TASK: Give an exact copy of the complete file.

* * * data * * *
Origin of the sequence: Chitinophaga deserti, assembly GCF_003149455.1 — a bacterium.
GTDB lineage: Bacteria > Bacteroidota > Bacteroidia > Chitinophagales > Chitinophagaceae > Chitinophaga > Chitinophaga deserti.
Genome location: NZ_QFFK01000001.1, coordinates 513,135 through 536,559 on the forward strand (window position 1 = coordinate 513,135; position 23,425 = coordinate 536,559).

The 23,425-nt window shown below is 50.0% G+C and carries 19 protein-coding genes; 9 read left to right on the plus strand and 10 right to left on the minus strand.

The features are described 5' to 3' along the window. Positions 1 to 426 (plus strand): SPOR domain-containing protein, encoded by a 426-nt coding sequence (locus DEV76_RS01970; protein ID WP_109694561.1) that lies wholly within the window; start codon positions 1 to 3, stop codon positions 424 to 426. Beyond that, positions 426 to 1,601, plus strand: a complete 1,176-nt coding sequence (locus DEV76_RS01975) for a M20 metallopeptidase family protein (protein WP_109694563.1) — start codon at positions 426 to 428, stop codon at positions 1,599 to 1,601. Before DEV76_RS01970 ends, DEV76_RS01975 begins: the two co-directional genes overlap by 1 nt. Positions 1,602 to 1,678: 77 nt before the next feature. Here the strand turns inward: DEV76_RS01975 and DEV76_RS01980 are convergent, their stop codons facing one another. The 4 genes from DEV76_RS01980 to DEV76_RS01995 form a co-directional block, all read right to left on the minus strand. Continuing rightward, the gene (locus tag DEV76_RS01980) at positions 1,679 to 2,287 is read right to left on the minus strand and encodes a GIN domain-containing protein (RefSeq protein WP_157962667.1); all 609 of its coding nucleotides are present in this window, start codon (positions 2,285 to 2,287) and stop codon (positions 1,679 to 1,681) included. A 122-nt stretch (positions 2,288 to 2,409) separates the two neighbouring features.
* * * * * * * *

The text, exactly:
Origin of the sequence: Chitinophaga deserti, assembly GCF_003149455.1 — a bacterium.
GTDB lineage: Bacteria > Bacteroidota > Bacteroidia > Chitinophagales > Chitinophagaceae > Chitinophaga > Chitinophaga deserti.
Genome location: NZ_QFFK01000001.1, coordinates 513,135 through 536,559 on the forward strand (window position 1 = coordinate 513,135; position 23,425 = coordinate 536,559).

The 23,425-nt window shown below is 50.0% G+C and carries 19 protein-coding genes; 9 read left to right on the plus strand and 10 right to left on the minus strand.

The features are described 5' to 3' along the window. Positions 1 to 426 (plus strand): SPOR domain-containing protein, encoded by a 426-nt coding sequence (locus DEV76_RS01970; protein ID WP_109694561.1) that lies wholly within the window; start codon positions 1 to 3, stop codon positions 424 to 426. Beyond that, positions 426 to 1,601, plus strand: a complete 1,176-nt coding sequence (locus DEV76_RS01975) for a M20 metallopeptidase family protein (protein WP_109694563.1) — start codon at positions 426 to 428, stop codon at positions 1,599 to 1,601. Before DEV76_RS01970 ends, DEV76_RS01975 begins: the two co-directional genes overlap by 1 nt. Positions 1,602 to 1,678: 77 nt before the next feature. Here the strand turns inward: DEV76_RS01975 and DEV76_RS01980 are convergent, their stop codons facing one another. The 4 genes from DEV76_RS01980 to DEV76_RS01995 form a co-directional block, all read right to left on the minus strand. Continuing rightward, the gene (locus tag DEV76_RS01980) at positions 1,679 to 2,287 is read right to left on the minus strand and encodes a GIN domain-containing protein (RefSeq protein WP_157962667.1); all 609 of its coding nucleotides are present in this window, start codon (positions 2,285 to 2,287) and stop codon (positions 1,679 to 1,681) included. A 122-nt stretch (positions 2,288 to 2,409) separates the two neighbouring features.